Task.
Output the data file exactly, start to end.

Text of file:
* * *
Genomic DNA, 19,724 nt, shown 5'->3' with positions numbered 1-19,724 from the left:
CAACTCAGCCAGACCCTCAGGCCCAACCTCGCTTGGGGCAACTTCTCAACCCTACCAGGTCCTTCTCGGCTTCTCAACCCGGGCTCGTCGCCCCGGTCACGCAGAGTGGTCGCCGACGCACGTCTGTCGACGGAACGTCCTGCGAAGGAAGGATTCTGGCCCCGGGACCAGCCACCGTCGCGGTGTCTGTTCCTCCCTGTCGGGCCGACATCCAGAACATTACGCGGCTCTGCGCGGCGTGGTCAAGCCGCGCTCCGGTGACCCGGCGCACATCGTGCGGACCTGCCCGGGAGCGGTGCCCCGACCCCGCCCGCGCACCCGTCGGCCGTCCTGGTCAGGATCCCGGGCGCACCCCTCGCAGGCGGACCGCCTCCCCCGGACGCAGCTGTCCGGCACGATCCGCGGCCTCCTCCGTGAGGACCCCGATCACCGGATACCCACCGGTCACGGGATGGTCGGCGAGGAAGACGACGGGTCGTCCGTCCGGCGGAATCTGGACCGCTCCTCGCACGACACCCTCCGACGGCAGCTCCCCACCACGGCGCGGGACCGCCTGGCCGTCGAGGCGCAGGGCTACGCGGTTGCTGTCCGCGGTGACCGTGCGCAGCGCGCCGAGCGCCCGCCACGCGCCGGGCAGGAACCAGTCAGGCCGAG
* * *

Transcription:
Genomic DNA, 19,724 nt, shown 5'->3' with positions numbered 1-19,724 from the left:
CAACTCAGCCAGACCCTCAGGCCCAACCTCGCTTGGGGCAACTTCTCAACCCTACCAGGTCCTTCTCGGCTTCTCAACCCGGGCTCGTCGCCCCGGTCACGCAGAGTGGTCGCCGACGCACGTCTGTCGACGGAACGTCCTGCGAAGGAAGGATTCTGGCCCCGGGACCAGCCACCGTCGCGGTGTCTGTTCCTCCCTGTCGGGCCGACATCCAGAACATTACGCGGCTCTGCGCGGCGTGGTCAAGCCGCGCTCCGGTGACCCGGCGCACATCGTGCGGACCTGCCCGGGAGCGGTGCCCCGACCCCGCCCGCGCACCCGTCGGCCGTCCTGGTCAGGATCCCGGGCGCACCCCTCGCAGGCGGACCGCCTCCCCCGGACGCAGCTGTCCGGCACGATCCGCGGCCTCCTCCGTGAGGACCCCGATCACCGGATACCCACCGGTCACGGGATGGTCGGCGAGGAAGACGACGGGTCGTCCGTCCGGCGGAATCTGGACCGCTCCTCGCACGACACCCTCCGACGGCAGCTCCCCACCACGGCGCGGGACCGCCTGGCCGTCGAGGCGCAGGGCTACGCGGTTGCTGTCCGCGGTGACCGTGCGCAGCGCGCCGAGCGCCCGCCACGCGCCGGGCAGGAACCAGTCAGGCCGAG